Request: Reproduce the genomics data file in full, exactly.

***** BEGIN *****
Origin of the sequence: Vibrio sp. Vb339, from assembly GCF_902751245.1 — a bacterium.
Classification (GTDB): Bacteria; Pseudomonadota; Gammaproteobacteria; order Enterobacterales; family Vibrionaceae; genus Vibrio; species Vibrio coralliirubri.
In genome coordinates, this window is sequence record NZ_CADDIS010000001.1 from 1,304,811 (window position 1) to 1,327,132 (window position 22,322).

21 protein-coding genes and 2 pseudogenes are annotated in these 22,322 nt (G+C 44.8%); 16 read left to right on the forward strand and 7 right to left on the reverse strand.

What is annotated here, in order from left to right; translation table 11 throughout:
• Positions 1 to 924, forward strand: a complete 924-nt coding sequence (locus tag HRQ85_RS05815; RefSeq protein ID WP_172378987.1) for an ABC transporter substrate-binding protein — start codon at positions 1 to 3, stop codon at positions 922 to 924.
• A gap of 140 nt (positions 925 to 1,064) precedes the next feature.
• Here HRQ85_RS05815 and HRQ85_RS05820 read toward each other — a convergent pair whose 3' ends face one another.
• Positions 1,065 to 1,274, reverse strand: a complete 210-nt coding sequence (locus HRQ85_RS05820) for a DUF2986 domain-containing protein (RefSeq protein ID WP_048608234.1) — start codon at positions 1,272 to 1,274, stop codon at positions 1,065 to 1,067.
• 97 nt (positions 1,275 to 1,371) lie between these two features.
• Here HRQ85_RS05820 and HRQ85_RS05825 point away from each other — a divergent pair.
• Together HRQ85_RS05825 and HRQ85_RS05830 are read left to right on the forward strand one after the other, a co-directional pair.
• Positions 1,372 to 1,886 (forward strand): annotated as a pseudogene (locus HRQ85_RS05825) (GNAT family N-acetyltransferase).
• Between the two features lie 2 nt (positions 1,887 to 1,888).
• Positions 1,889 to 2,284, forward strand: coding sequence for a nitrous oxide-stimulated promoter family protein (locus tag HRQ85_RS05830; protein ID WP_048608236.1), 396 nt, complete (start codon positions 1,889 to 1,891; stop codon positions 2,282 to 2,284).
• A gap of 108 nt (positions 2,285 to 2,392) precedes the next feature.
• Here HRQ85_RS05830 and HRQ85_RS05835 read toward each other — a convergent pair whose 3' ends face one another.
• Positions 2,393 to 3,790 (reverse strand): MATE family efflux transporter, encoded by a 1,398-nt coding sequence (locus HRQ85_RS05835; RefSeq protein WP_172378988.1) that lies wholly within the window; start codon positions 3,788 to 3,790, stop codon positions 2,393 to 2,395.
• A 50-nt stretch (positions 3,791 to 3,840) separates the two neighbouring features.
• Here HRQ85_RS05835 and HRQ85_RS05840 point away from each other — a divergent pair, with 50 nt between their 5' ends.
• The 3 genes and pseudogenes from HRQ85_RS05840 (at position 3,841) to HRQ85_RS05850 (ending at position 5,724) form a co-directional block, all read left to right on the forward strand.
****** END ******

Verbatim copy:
Origin of the sequence: Vibrio sp. Vb339, from assembly GCF_902751245.1 — a bacterium.
Classification (GTDB): Bacteria; Pseudomonadota; Gammaproteobacteria; order Enterobacterales; family Vibrionaceae; genus Vibrio; species Vibrio coralliirubri.
In genome coordinates, this window is sequence record NZ_CADDIS010000001.1 from 1,304,811 (window position 1) to 1,327,132 (window position 22,322).

21 protein-coding genes and 2 pseudogenes are annotated in these 22,322 nt (G+C 44.8%); 16 read left to right on the forward strand and 7 right to left on the reverse strand.

What is annotated here, in order from left to right; translation table 11 throughout:
• Positions 1 to 924, forward strand: a complete 924-nt coding sequence (locus tag HRQ85_RS05815; RefSeq protein ID WP_172378987.1) for an ABC transporter substrate-binding protein — start codon at positions 1 to 3, stop codon at positions 922 to 924.
• A gap of 140 nt (positions 925 to 1,064) precedes the next feature.
• Here HRQ85_RS05815 and HRQ85_RS05820 read toward each other — a convergent pair whose 3' ends face one another.
• Positions 1,065 to 1,274, reverse strand: a complete 210-nt coding sequence (locus HRQ85_RS05820) for a DUF2986 domain-containing protein (RefSeq protein ID WP_048608234.1) — start codon at positions 1,272 to 1,274, stop codon at positions 1,065 to 1,067.
• 97 nt (positions 1,275 to 1,371) lie between these two features.
• Here HRQ85_RS05820 and HRQ85_RS05825 point away from each other — a divergent pair.
• Together HRQ85_RS05825 and HRQ85_RS05830 are read left to right on the forward strand one after the other, a co-directional pair.
• Positions 1,372 to 1,886 (forward strand): annotated as a pseudogene (locus HRQ85_RS05825) (GNAT family N-acetyltransferase).
• Between the two features lie 2 nt (positions 1,887 to 1,888).
• Positions 1,889 to 2,284, forward strand: coding sequence for a nitrous oxide-stimulated promoter family protein (locus tag HRQ85_RS05830; protein ID WP_048608236.1), 396 nt, complete (start codon positions 1,889 to 1,891; stop codon positions 2,282 to 2,284).
• A gap of 108 nt (positions 2,285 to 2,392) precedes the next feature.
• Here HRQ85_RS05830 and HRQ85_RS05835 read toward each other — a convergent pair whose 3' ends face one another.
• Positions 2,393 to 3,790 (reverse strand): MATE family efflux transporter, encoded by a 1,398-nt coding sequence (locus HRQ85_RS05835; RefSeq protein WP_172378988.1) that lies wholly within the window; start codon positions 3,788 to 3,790, stop codon positions 2,393 to 2,395.
• A 50-nt stretch (positions 3,791 to 3,840) separates the two neighbouring features.
• Here HRQ85_RS05835 and HRQ85_RS05840 point away from each other — a divergent pair, with 50 nt between their 5' ends.
• The 3 genes and pseudogenes from HRQ85_RS05840 (at position 3,841) to HRQ85_RS05850 (ending at position 5,724) form a co-directional block, all read left to right on the forward strand.